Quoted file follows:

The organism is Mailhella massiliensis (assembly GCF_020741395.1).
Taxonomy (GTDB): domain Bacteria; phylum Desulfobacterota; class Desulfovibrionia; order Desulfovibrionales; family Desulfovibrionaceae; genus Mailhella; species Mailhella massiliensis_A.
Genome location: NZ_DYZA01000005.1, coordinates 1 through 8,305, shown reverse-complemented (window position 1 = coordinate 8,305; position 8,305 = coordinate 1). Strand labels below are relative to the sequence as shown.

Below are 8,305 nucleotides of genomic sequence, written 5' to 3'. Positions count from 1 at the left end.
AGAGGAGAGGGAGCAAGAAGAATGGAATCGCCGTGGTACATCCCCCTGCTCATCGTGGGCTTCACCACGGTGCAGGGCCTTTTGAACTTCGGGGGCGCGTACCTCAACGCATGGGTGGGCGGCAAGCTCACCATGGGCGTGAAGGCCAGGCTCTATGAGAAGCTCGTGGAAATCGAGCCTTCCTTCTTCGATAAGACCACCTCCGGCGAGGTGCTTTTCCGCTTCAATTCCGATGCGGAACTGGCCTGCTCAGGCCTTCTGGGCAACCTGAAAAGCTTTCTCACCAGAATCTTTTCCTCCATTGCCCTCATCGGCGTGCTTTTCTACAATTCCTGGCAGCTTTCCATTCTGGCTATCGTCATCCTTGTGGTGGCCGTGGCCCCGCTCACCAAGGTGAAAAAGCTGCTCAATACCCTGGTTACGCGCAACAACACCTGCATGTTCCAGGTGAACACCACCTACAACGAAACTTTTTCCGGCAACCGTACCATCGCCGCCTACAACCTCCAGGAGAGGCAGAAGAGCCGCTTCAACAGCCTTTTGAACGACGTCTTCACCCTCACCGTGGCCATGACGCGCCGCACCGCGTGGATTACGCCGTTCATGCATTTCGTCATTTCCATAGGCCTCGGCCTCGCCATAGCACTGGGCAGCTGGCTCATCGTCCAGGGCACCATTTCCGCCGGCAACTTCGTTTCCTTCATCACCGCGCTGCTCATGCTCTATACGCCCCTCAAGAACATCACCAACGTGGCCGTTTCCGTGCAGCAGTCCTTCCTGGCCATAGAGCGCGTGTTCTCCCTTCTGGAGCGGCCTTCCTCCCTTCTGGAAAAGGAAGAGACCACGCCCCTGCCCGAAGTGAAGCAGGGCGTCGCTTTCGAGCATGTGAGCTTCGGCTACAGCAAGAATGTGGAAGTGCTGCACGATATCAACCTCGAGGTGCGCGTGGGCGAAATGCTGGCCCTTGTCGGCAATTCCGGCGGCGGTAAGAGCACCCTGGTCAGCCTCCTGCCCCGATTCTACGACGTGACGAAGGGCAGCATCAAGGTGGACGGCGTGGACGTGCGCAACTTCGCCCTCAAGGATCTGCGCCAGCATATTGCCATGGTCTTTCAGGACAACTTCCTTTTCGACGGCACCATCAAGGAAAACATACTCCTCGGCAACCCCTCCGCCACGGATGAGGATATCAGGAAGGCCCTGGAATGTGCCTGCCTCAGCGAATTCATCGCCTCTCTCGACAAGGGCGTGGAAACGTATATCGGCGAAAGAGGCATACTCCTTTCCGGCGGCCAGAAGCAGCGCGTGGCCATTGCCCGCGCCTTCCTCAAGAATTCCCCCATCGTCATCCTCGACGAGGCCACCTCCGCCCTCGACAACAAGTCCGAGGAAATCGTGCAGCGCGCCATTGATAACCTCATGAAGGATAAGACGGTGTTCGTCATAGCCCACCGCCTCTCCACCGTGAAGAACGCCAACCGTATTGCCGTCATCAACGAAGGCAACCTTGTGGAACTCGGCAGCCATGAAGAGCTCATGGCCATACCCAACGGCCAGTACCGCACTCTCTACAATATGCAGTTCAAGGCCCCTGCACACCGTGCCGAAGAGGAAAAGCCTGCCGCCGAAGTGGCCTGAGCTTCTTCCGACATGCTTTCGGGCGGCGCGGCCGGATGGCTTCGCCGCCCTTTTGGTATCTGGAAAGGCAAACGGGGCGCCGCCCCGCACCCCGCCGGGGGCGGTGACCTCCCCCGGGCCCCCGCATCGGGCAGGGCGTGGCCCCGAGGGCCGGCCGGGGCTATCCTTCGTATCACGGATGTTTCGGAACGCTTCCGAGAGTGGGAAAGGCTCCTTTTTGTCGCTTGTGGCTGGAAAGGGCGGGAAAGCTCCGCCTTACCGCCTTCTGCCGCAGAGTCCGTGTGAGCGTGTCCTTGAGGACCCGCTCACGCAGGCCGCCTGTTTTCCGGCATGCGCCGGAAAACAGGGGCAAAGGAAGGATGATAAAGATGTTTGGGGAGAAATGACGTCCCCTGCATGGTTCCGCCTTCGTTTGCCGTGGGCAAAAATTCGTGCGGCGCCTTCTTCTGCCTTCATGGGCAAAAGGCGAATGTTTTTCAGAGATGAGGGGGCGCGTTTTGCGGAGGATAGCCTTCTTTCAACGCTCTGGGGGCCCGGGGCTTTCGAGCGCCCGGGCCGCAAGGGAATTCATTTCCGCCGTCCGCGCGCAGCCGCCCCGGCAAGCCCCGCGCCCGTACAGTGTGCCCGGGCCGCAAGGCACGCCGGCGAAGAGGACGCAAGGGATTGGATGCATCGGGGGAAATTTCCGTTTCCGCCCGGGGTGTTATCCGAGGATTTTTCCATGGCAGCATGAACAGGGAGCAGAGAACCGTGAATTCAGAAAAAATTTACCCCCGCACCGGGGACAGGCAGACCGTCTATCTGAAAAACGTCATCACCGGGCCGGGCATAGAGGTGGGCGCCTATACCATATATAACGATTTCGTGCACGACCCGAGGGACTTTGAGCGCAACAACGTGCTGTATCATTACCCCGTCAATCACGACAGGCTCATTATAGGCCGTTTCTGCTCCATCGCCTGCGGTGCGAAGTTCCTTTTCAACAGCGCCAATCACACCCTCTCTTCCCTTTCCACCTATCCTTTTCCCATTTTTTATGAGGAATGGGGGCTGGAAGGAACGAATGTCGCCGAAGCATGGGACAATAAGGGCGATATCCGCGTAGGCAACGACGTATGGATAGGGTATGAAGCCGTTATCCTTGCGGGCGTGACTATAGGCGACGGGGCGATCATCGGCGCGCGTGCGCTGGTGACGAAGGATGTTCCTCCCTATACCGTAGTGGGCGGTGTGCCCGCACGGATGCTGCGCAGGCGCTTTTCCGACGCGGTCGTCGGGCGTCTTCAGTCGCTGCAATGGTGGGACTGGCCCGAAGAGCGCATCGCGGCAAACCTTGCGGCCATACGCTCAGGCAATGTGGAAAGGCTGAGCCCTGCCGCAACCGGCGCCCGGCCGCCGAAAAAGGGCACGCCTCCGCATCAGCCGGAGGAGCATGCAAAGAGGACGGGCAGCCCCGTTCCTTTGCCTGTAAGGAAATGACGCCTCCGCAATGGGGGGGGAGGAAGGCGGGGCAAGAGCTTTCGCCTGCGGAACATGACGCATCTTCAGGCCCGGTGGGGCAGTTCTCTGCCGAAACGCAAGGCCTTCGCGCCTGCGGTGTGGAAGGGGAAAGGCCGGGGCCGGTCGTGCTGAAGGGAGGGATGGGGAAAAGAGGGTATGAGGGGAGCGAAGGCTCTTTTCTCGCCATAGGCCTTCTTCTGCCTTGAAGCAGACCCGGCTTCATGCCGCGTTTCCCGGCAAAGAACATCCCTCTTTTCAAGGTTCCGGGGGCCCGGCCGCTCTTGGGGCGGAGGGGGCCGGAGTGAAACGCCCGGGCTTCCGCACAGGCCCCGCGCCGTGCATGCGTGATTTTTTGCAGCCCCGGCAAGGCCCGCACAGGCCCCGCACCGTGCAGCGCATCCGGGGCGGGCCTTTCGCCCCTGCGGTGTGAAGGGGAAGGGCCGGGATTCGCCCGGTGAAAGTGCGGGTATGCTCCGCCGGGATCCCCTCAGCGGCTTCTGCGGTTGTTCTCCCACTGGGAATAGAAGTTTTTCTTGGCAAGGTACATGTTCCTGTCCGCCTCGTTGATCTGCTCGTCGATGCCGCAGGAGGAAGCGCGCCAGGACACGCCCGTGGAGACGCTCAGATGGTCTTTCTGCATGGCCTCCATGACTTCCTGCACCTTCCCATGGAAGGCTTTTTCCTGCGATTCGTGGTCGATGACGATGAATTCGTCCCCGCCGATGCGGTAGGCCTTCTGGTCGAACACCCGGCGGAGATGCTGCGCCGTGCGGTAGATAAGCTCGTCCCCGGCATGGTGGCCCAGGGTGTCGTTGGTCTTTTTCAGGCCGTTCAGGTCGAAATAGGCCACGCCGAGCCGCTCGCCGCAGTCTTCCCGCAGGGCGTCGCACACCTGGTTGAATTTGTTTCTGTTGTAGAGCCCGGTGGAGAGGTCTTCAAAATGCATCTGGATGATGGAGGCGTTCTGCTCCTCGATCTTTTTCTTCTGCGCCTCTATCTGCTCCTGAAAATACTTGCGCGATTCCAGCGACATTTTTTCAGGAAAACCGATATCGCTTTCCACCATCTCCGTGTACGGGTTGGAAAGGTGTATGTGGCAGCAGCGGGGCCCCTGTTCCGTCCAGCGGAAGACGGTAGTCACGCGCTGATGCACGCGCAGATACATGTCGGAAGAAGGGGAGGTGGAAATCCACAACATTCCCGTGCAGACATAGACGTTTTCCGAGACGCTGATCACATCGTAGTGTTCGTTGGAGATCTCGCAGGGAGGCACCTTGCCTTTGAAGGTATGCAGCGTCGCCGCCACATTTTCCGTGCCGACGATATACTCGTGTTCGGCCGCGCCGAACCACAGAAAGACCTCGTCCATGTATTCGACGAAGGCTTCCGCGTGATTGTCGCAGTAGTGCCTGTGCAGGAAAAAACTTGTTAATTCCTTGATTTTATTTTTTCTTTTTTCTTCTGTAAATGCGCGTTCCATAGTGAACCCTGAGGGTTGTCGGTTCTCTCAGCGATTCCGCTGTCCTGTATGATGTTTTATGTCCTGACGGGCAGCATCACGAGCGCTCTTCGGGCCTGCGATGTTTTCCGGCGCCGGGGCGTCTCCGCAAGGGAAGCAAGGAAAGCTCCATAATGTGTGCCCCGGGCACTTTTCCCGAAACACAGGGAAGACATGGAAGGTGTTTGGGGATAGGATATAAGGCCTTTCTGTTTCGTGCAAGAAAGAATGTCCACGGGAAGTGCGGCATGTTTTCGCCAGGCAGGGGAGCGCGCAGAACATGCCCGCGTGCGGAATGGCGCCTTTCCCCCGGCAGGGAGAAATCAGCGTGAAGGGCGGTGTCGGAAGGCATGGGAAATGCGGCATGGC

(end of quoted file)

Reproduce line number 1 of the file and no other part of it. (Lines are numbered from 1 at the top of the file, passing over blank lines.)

The organism is Mailhella massiliensis (assembly GCF_020741395.1).